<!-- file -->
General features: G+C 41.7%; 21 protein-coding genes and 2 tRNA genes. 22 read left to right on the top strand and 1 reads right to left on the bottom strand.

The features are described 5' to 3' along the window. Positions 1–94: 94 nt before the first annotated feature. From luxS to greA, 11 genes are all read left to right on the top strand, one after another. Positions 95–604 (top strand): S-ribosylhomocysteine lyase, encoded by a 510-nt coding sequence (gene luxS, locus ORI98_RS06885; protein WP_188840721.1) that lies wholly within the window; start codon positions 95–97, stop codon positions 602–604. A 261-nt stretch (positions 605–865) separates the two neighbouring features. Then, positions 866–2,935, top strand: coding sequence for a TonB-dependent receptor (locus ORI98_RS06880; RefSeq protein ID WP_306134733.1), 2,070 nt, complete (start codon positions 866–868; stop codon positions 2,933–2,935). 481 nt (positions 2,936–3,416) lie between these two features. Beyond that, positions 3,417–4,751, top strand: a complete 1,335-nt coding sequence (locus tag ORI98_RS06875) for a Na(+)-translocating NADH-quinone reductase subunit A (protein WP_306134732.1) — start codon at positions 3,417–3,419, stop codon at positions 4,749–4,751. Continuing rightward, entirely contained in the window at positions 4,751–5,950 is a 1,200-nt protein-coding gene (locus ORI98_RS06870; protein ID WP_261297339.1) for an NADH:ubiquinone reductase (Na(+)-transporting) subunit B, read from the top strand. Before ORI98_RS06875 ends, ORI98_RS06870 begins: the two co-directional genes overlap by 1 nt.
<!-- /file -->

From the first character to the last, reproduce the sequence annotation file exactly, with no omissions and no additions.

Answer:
General features: G+C 41.7%; 21 protein-coding genes and 2 tRNA genes. 22 read left to right on the top strand and 1 reads right to left on the bottom strand.

The features are described 5' to 3' along the window. Positions 1–94: 94 nt before the first annotated feature. From luxS to greA, 11 genes are all read left to right on the top strand, one after another. Positions 95–604 (top strand): S-ribosylhomocysteine lyase, encoded by a 510-nt coding sequence (gene luxS, locus ORI98_RS06885; protein WP_188840721.1) that lies wholly within the window; start codon positions 95–97, stop codon positions 602–604. A 261-nt stretch (positions 605–865) separates the two neighbouring features. Then, positions 866–2,935, top strand: coding sequence for a TonB-dependent receptor (locus ORI98_RS06880; RefSeq protein ID WP_306134733.1), 2,070 nt, complete (start codon positions 866–868; stop codon positions 2,933–2,935). 481 nt (positions 2,936–3,416) lie between these two features. Beyond that, positions 3,417–4,751, top strand: a complete 1,335-nt coding sequence (locus tag ORI98_RS06875) for a Na(+)-translocating NADH-quinone reductase subunit A (protein WP_306134732.1) — start codon at positions 3,417–3,419, stop codon at positions 4,749–4,751. Continuing rightward, entirely contained in the window at positions 4,751–5,950 is a 1,200-nt protein-coding gene (locus ORI98_RS06870; protein ID WP_261297339.1) for an NADH:ubiquinone reductase (Na(+)-transporting) subunit B, read from the top strand. Before ORI98_RS06875 ends, ORI98_RS06870 begins: the two co-directional genes overlap by 1 nt.